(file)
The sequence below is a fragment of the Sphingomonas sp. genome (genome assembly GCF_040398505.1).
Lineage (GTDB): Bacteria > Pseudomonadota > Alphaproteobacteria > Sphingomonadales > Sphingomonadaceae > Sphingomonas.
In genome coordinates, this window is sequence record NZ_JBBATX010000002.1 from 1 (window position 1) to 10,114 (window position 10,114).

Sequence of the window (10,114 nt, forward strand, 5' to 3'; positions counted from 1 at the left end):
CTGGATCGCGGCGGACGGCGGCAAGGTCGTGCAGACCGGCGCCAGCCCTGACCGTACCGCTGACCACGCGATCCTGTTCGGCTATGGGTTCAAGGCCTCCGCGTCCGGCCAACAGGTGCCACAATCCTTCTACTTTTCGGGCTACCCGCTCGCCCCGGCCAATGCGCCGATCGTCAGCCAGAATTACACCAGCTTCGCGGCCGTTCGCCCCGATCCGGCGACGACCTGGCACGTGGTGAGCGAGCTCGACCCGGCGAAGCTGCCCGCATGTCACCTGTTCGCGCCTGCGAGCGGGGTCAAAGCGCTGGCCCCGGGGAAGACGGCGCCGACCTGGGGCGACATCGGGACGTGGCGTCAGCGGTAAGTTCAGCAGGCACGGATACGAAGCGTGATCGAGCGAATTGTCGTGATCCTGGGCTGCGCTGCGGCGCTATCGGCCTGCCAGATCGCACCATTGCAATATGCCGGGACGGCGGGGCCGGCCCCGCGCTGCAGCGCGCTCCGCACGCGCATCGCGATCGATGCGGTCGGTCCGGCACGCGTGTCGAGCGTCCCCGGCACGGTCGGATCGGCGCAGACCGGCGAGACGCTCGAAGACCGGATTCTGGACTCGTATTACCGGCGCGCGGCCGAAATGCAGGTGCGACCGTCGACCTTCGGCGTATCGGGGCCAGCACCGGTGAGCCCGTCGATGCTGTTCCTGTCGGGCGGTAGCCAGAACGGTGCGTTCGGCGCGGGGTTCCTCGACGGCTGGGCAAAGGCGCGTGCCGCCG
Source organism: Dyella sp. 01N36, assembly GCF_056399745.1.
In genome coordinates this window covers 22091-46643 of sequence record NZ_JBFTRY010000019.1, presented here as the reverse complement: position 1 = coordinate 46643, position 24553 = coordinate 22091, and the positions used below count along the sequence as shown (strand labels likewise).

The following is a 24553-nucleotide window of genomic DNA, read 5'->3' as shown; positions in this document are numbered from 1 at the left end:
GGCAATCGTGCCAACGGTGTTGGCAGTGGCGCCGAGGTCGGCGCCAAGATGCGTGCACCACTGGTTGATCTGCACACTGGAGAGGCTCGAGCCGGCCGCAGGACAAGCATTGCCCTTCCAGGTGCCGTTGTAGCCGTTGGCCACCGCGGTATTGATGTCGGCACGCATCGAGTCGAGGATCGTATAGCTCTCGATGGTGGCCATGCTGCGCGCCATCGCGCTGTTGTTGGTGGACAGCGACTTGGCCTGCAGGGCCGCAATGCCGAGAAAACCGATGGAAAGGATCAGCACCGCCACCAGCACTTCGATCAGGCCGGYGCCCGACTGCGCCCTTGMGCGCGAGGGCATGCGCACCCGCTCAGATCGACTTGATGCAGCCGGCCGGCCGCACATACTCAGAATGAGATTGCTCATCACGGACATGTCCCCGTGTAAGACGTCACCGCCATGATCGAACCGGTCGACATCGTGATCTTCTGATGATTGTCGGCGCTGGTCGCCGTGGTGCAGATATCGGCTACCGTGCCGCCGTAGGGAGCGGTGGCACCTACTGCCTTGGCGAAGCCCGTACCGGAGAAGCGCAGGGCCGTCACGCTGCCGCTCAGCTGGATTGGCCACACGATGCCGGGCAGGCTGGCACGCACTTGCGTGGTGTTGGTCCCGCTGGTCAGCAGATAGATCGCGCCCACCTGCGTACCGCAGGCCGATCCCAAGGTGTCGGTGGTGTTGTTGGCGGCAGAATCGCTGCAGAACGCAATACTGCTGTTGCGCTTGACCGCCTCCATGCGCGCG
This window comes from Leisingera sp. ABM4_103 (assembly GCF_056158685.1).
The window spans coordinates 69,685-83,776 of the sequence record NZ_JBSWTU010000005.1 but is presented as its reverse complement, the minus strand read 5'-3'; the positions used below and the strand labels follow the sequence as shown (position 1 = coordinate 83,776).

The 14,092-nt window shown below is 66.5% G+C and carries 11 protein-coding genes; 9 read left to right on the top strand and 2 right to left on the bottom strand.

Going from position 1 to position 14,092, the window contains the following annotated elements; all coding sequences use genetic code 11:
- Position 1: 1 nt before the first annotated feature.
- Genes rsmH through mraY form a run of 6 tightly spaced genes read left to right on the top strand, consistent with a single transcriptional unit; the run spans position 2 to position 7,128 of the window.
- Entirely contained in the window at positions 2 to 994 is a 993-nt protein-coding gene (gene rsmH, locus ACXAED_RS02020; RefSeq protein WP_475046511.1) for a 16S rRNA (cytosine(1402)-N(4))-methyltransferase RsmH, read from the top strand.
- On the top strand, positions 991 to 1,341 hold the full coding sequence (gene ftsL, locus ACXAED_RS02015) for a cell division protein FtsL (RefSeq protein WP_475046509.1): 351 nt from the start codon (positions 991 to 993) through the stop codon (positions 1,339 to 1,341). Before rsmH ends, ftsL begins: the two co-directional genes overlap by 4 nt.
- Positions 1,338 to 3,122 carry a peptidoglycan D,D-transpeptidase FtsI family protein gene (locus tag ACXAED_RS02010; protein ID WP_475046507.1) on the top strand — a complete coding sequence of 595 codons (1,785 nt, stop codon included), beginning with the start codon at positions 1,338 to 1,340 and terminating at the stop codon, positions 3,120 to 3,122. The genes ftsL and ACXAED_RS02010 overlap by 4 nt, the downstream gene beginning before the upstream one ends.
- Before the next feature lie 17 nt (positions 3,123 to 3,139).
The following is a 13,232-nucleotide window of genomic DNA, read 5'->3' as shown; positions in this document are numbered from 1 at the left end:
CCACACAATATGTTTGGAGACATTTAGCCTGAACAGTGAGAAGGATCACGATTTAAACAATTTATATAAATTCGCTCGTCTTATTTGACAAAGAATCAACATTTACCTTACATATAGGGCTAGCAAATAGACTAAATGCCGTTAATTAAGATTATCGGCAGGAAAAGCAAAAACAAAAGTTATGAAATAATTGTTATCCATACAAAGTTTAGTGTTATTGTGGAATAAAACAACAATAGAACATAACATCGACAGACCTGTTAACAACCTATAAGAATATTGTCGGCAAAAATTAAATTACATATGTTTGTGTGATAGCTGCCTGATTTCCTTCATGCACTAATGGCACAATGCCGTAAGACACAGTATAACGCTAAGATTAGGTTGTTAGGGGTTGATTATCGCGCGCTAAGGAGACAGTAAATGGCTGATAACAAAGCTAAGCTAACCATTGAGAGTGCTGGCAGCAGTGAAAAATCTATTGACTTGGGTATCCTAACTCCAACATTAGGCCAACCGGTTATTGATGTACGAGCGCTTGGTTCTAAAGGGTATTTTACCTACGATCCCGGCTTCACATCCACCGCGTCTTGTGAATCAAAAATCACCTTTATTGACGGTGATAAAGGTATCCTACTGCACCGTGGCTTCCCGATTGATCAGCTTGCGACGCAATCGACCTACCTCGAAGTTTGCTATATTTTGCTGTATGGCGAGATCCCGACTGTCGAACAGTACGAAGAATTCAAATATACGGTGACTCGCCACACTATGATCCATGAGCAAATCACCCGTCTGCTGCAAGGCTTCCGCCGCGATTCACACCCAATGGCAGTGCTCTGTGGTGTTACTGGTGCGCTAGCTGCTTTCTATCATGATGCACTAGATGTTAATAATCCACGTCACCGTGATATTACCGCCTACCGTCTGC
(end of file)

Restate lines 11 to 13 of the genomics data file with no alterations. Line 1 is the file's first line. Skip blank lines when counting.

The window spans coordinates 69,685-83,776 of the sequence record NZ_JBSWTU010000005.1 but is presented as its reverse complement, the minus strand read 5'-3'; the positions used below and the strand labels follow the sequence as shown (position 1 = coordinate 83,776).

The 14,092-nt window shown below is 66.5% G+C and carries 11 protein-coding genes; 9 read left to right on the top strand and 2 right to left on the bottom strand.

Going from position 1 to position 14,092, the window contains the following annotated elements; all coding sequences use genetic code 11: